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Posted by on Dec 4, 2018 in Hodgkin's lymphoma | 0 comments

In a nutshell

This study investigated the effects of blood cell transfer in patients with human immunodeficiency virus (HIV) who had developed lymphomas. At 4 years, it was found that 70% of patients survived following blood cell transfer.

Some background

Lymphomas are forms of cancer which affect the blood cells. Two common types of lymphoma are Hodgkin and non-Hodgkin. Patients with human immunodeficiency virus may often develop lymphoma. This often happens when patients do not respond to HIV treatments. Transfer of blood cells known as hematopoietic cell transplantation, cures many of these patients. It is important to investigate the safety and effectiveness of blood cell transplant for patients with HIV-associated lymphoma.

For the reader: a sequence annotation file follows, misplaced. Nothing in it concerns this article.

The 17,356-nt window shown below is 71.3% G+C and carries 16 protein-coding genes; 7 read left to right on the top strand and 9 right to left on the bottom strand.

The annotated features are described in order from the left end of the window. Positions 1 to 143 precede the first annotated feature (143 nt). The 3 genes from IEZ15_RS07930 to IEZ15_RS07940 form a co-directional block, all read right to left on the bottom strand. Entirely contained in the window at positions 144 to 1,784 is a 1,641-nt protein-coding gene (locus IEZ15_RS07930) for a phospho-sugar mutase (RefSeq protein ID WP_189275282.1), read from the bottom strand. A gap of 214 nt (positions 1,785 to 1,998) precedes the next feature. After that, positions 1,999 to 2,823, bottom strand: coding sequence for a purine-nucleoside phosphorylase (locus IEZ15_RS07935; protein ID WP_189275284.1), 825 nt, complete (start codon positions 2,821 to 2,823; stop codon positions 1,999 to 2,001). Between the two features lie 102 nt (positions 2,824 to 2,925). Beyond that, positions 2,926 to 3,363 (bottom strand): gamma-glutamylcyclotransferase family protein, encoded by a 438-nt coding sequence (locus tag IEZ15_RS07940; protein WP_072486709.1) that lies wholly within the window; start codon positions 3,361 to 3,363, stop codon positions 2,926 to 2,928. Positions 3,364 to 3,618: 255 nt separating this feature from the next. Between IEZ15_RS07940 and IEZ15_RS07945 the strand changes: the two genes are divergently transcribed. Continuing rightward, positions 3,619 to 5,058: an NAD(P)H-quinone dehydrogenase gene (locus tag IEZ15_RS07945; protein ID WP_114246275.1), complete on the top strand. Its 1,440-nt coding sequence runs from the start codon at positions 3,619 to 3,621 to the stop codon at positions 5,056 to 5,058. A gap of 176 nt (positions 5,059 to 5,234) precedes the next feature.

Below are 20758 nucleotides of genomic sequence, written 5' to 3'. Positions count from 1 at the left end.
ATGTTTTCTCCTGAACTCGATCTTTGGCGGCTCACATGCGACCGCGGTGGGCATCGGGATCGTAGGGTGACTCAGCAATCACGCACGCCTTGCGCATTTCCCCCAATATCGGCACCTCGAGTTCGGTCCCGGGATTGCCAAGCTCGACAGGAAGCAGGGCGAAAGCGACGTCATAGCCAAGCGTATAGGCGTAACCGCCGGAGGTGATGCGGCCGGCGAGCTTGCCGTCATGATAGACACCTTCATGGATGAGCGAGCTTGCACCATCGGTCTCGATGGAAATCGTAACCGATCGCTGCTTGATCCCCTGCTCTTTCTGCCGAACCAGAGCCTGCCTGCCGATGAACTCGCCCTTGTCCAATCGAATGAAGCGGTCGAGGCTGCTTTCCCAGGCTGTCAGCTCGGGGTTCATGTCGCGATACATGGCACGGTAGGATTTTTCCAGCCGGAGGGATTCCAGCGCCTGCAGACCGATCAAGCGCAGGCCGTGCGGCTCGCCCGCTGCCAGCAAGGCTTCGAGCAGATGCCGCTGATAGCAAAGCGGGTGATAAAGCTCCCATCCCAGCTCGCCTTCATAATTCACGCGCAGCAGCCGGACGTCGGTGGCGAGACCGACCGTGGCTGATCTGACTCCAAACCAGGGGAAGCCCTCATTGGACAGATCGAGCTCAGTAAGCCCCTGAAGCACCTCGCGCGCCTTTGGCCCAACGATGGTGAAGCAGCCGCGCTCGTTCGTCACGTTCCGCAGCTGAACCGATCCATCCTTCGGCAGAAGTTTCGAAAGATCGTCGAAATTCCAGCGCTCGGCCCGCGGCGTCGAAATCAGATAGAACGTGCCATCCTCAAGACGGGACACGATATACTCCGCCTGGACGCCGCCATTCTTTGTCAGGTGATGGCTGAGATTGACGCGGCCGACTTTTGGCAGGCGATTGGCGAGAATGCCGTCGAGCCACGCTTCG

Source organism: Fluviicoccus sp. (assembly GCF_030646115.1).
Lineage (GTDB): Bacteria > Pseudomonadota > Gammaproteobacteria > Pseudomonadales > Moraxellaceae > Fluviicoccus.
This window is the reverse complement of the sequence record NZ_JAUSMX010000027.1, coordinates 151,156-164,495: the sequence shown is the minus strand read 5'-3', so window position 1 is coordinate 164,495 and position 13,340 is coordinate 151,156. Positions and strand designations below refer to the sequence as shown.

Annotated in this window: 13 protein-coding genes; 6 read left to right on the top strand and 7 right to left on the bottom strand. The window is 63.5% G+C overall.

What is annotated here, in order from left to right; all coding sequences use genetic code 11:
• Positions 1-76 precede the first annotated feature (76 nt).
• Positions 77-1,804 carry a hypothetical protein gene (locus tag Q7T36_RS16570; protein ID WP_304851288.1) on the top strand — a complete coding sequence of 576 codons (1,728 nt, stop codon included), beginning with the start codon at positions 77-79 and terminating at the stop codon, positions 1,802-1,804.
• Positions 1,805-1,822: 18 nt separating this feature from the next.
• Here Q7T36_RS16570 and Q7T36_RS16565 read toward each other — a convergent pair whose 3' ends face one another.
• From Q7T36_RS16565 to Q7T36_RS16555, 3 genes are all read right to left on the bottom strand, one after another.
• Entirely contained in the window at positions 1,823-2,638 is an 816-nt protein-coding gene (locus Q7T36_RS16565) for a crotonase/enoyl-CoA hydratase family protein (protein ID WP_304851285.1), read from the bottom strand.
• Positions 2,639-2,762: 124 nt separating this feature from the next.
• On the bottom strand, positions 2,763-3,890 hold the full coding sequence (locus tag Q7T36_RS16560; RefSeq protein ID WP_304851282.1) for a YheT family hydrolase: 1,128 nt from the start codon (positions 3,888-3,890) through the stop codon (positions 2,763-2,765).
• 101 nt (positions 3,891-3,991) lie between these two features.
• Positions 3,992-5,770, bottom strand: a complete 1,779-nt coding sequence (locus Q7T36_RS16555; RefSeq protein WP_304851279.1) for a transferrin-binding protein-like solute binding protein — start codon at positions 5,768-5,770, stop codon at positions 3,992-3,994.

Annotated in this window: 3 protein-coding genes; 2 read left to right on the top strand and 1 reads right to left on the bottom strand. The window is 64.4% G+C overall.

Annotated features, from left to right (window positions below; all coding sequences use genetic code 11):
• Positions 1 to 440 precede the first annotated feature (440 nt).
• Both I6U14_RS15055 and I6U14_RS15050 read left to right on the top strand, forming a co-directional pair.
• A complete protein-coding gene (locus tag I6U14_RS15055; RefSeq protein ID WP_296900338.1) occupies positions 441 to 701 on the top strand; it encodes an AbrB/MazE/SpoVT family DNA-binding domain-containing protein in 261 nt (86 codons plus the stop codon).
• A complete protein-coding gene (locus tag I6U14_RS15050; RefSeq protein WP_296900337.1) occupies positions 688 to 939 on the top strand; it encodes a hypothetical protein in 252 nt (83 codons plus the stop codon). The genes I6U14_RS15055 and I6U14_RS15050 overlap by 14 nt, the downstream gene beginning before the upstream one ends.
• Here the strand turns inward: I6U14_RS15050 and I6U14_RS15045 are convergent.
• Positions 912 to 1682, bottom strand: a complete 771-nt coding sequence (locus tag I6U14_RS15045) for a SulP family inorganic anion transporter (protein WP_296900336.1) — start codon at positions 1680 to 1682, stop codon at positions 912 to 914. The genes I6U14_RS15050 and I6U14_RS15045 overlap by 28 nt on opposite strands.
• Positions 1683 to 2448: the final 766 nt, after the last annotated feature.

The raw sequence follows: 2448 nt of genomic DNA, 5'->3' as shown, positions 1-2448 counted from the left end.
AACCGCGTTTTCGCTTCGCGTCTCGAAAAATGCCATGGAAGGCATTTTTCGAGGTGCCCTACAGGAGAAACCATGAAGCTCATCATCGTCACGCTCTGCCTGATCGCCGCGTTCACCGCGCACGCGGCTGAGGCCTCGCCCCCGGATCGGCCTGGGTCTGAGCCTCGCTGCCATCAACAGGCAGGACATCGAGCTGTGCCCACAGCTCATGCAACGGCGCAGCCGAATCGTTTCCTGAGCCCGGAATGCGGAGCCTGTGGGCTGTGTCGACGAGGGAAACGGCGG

Methods & findings

This study included 20 patients with HIV-associated lymphoma who were non-responsive to treatment. Fourteen of the patients had non-Hodgkin lymphoma. Six of the patients had Hodgkin lymphoma. All patients received a blood-cell transfer. At the time of transfer, HIV was not apparent in 14 of the patients. The effects of the transfer were measured for 49 months on average.

After 4 years, 65% of patients had not experienced disease worsening. Seventy percent of patients survived during this time. After 4 years, 5% of patients had died due to factors other than the cancer returning.

The bottom line

The main finding of the study was 70% of patients who underwent blood cell transfer survived.

The fine print

This study only included 20 patients. Therefore, the results may not be applicable to a larger population.

What’s next?

If you have questions about the management of HIV-associated lymphoma, please ask your doctor.  

Published By :

Clinical lymphoma, myeloma & leukemia

Date :

Aug 01, 2018

Original Title :

Feasibility and Efficacy of High-Dose Chemotherapy and Autologous Hematopoietic Cell Transplantation for HIV-Associated Lymphoma: A Single-Institution Experience.

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